Meditation: Your Brain on…Nothing

Posted by admin on Feb 14, 2012 in Blog | 9 comments

I probably don’t have to sell you on the idea that it’s a good thing to exercise periodically.  But I imagine it would be a little more difficult to sell you on the idea that we need to work on our minds as often or more then our abs!   Most of us have neglected working out the mind to the degree that we have become so obese we hardly recognize ourselves sometimes.  Mindfulness meditation is a very practical method to get our minds back in shape.  In fact it is one of the most essential practices to nearly every ancient spiritual tradition.  Many have heard of meditation and are discovering the practice as a means to clear the brain chatter that is responsible for so much unnecessary bulk in our heads.  In fact meditation even has powerful affects on chronic pain.  A study done at Wake Forest Baptist Medical Center found meditating for one hour has a powerful effect on the brain for reducing perception of pain and deactivating areas of the brain that process pain. In study findings published 4/6/11 in the Journal of Neuroscience, meditation reduced pain intensity 40 percent, surpassing the effect of drugs like morphine!  So what is mindfulness meditation?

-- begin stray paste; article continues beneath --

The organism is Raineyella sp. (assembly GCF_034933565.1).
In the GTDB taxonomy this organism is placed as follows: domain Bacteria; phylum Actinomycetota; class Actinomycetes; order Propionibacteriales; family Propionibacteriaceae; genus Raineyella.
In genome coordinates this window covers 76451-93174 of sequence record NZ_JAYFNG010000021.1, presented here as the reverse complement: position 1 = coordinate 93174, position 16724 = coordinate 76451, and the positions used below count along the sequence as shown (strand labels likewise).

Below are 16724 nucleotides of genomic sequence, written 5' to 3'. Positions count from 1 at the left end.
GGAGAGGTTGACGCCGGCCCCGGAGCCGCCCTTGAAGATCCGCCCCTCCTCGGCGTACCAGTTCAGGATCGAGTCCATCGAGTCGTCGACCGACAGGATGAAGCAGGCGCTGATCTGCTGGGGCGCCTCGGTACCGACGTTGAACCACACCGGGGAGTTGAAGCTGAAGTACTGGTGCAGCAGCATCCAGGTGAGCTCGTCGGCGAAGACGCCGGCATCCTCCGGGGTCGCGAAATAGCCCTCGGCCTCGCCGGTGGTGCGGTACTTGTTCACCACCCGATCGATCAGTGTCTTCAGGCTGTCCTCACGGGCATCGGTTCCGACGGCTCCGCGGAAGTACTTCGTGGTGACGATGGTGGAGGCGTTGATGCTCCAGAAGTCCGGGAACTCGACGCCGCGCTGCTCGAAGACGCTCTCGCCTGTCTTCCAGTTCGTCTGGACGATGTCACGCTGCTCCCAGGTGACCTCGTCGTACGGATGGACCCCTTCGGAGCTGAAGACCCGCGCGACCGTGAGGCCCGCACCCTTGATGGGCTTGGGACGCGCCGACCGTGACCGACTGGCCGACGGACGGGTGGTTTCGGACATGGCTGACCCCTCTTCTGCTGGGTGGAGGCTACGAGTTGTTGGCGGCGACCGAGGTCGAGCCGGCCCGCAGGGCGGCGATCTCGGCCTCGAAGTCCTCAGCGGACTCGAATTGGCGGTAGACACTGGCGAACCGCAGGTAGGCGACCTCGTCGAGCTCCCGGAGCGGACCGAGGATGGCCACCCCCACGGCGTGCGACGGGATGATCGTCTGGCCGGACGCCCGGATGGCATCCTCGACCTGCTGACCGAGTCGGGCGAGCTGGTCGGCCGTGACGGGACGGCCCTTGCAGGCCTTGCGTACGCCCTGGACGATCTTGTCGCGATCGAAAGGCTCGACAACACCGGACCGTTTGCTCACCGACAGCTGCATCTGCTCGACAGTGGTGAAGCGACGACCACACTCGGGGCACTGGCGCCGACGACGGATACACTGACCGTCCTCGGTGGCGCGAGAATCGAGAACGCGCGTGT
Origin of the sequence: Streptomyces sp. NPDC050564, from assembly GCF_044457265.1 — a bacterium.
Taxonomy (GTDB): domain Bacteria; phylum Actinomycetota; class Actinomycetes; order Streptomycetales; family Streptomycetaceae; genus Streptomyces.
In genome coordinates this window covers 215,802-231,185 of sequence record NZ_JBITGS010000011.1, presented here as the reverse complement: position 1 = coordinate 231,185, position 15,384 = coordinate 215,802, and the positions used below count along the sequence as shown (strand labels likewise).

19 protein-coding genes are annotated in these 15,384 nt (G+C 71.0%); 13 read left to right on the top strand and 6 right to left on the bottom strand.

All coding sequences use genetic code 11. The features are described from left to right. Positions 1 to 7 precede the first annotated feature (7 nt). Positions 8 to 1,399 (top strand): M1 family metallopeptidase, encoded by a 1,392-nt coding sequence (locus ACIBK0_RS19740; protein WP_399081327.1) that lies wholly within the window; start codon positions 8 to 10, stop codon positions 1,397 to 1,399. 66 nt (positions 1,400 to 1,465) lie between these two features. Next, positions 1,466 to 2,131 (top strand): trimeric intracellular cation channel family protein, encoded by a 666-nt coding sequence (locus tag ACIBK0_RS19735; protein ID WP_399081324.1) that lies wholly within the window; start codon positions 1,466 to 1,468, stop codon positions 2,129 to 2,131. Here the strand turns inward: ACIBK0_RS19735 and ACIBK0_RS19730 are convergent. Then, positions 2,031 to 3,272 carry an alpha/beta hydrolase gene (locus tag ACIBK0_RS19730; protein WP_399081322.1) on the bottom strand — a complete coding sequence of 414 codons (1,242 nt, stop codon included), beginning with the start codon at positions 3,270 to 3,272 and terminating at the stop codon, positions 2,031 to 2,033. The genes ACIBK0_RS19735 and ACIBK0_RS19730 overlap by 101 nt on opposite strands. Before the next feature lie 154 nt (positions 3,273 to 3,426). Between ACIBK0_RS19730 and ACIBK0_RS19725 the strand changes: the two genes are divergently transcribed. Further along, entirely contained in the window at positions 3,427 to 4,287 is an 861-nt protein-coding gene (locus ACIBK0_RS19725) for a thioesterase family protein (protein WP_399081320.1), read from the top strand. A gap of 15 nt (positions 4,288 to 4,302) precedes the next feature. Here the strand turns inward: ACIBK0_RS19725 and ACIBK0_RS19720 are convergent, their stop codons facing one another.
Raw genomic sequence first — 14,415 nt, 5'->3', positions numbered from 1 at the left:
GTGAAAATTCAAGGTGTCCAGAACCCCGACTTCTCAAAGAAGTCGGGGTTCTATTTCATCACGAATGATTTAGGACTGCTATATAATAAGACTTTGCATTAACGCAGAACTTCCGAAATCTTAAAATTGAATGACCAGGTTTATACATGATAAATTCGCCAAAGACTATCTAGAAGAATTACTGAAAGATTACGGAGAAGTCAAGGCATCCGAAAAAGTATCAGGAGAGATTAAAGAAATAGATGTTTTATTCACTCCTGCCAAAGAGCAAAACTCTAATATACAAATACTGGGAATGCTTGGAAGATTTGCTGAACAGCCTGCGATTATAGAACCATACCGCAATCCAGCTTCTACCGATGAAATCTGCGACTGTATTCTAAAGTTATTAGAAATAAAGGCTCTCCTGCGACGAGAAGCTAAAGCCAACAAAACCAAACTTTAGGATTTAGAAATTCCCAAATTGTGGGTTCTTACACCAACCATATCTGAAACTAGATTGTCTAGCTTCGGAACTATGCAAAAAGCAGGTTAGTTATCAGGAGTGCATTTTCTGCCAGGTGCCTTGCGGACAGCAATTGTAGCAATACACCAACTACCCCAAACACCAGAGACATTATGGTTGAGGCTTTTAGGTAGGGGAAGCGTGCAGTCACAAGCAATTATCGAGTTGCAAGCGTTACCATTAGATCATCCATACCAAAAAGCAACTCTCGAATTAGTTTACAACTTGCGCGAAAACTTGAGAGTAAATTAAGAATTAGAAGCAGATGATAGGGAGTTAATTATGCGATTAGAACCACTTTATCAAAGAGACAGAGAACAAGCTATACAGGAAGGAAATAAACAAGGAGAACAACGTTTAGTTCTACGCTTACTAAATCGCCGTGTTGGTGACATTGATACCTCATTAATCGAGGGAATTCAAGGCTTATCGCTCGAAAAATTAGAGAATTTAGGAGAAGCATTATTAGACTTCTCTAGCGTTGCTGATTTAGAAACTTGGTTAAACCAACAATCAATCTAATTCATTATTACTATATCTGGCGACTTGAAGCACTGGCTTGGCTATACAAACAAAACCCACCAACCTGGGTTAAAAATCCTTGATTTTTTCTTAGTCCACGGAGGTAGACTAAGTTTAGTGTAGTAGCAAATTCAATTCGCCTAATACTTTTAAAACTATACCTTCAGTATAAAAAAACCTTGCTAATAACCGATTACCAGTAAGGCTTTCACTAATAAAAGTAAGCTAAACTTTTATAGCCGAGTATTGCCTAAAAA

My discovery of meditation was in Portland Oregon, in a Zen Buddhist Monastery I attended in order to learn the basics.  I wasn’t interested in becoming a monk and shaving my head or wearing robes, but I was interested in studying my mind and I knew meditation was a prime tool to do that. Every week I would go, make a student sized donation to the wood box at the entrance and find a suitable cushion facing a wall among both monks and lay people.  I would cross my legs and just sit watching my mind go through a variety of chatter, including some monstrous fantasies of super-human abilities that I imagined were probable skills if I “just kept this up.”  As I sat, more and more extraneous thoughts began bubbling up to the surface of my conscience.  It was pretty fascinating experiencing this part of myself.  My mind is creating all these thoughts, yet I’m still able to watch them like a movie.  Sometimes there’s more sometimes less.  Every now and again it was completely silent.  Little did I know, this was a basic, but profound discovery.  Who is this “watcher” that is able to view all these thoughts that spontaneously arrive and depart? Where do these thoughts come from?